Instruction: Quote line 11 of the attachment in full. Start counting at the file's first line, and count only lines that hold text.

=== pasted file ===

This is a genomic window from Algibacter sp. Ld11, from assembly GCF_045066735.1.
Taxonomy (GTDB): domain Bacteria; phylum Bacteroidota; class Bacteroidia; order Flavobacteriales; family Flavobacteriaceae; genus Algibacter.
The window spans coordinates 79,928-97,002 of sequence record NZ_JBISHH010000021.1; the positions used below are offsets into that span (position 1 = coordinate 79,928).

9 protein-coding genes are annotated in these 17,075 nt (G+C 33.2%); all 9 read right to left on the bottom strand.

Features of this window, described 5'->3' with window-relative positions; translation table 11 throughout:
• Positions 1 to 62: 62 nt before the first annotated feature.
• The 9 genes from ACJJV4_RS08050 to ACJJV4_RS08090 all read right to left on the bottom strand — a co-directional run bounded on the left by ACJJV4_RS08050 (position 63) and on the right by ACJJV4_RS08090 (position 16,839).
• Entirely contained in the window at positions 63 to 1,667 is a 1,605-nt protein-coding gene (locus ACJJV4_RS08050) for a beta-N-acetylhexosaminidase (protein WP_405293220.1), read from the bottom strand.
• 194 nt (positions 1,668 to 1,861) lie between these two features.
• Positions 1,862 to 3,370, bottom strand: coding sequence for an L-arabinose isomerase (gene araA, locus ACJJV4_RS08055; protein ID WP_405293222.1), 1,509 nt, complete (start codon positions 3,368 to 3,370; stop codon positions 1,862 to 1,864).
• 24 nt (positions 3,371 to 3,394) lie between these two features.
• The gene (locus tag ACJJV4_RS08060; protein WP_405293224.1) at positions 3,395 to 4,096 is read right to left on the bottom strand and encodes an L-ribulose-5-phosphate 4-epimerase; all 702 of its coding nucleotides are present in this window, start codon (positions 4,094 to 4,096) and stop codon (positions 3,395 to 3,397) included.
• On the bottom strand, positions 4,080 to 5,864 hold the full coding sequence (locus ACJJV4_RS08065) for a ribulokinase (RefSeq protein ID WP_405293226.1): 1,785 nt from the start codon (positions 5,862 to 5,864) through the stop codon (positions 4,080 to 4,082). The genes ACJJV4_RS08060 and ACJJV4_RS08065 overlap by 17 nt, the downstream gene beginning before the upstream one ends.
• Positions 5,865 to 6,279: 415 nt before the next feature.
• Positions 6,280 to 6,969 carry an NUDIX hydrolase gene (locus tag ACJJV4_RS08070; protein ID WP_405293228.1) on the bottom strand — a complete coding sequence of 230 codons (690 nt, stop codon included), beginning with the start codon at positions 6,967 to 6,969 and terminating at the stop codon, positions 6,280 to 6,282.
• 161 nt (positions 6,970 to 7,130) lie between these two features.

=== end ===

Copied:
• 24 nt (positions 3,371 to 3,394) lie between these two features.